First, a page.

Tighter Cabinet advice to avoid conflicts of interest
Carwyn Jones is tightening advice on how ministers take decisions that could benefit their constituents.
Ex-economy minister Edwina Hart was criticised for funding a firm just outside her Gower constituency without consulting the first minister.
Kancoat received £3.4m of public money despite civil servants warning it had a "weak" business plan and was high risk.
At the time, Mr Jones denied Mrs Hart had broken the ministerial code, because the firm was not in Gower.
But now he has told his cabinet they should consult him if a decision taken on a matter outside their constituency could be of "significant benefit" to their constituents.
Kancoat, a steel-coating company, was based in Waunarlwydd, less than half a mile from the Gower boundary.
In 2016, Sir Alistair Graham, who chaired the UK's Committee on Standards in Public Life from 2004 to 2007, told BBC Wales he believed possible jobs for Mrs Hart's constituents led to a potential conflict of interest when she backed the firm.
The Conservatives later claimed Mrs Hart had broken the ministerial code by approving the funding, a charge rejected by the Welsh Government.
Paragraph 4.4 of the Welsh Government's ministerial code, which sets out standards for their conduct, states: "Where ministers have to take decisions on their own portfolios which might have a particular impact on their own constituencies or electoral regions, they must take particular care to avoid any possible conflict of interest.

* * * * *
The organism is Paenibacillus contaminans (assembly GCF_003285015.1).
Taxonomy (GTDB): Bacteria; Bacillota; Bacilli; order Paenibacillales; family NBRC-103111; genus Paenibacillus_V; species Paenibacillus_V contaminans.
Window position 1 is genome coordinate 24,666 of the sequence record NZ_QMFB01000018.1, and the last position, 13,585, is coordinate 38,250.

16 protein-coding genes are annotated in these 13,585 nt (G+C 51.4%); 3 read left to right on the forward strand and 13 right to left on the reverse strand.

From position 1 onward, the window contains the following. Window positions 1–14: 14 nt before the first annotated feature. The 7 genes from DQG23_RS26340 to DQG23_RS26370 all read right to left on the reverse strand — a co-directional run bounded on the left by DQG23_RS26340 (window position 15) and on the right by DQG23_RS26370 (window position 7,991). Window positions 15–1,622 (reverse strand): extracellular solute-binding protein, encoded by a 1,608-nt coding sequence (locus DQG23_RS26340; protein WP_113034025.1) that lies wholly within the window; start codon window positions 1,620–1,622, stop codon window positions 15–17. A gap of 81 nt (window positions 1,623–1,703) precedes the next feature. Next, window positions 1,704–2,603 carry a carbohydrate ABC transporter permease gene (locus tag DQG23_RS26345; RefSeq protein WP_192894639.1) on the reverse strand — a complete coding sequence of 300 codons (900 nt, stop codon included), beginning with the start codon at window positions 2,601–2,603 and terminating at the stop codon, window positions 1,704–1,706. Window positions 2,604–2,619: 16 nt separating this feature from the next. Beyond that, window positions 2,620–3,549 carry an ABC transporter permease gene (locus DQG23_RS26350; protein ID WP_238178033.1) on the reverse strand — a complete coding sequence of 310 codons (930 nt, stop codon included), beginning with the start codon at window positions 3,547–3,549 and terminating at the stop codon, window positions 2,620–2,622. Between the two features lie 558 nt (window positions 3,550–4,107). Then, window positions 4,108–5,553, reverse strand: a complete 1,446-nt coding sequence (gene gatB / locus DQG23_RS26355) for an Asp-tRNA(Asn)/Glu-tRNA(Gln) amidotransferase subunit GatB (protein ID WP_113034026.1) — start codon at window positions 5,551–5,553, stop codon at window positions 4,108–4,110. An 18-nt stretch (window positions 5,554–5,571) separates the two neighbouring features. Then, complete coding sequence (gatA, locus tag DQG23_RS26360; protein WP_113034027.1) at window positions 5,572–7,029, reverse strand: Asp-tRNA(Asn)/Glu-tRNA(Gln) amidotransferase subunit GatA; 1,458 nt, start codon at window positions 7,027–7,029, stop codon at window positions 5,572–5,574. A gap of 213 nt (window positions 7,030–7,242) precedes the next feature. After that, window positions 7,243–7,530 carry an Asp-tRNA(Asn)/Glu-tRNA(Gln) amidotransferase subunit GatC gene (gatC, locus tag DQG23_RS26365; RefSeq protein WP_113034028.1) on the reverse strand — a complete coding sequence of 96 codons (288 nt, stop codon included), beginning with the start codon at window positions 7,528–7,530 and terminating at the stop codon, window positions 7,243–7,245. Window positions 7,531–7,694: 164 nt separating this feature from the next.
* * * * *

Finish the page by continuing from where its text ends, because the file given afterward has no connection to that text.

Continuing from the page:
"Where ministers are uncertain about whether a conflict arises between their ministerial and constituency/regional responsibilities they should consult the first minister, for a decision as to how the business is to be handled."
A Freedom of Information request by the Conservatives found there was no record of any meeting between Mrs Hart and the first minister to discuss the granting of financial support to Kancoat.
Mr Jones has previously said Mrs Hart would not have needed to consult him about offering financial assistance to Kancoat "because the rule is you do not take a decision as a minister on something that has a direct effect on your own constituency within your own constituency".
Following its inquiry into Kancoat, the assembly's public accounts committee (PAC) recommended that "the first minister ensures the Ministerial Code requires the consideration of perceived conflict of interests and that the outcome of such consideration is formally fully documented."
In a letter to PAC chair Nick Ramsay, published on Wednesday, Mr Jones said: "The Ministerial Code already requires cabinet secretaries and ministers to take particular care over decisions which could give rise to the possibility of a conflict of interest arising from their portfolio responsibilities and their constituency interests.
"Cabinet secretaries and ministers are personally responsible for their actions and behaviour and must justify their conduct to the assembly if necessary.
'Judge and jury'
The letter continues: "If they consider there is the possibility of a conflict of interest, advice is sought from my office and where such referrals are made, they are documented, so in this regard the recommendation is already satisfied.
"I consider the term possibility to be broad enough to capture matters which, in the opinion of a cabinet secretary, might give rise to a perception of a conflict of interest.
"I will be writing to cabinet secretaries and ministers asking that they are mindful of decisions taken on matters outside their constituencies which might be of incidental benefit to their constituents and if the benefit is considered significant enough that it should be referred to my office for advice on handling."
But Welsh Conservative leader Andrew RT Davies said the first minister should not "act as both judge and jury in these matters".
"It's high time for the code to be supervised independent of government to ensure decisions are made in the best interests of Wales - and not the particular needs of any one cabinet minister," Mr Davies said.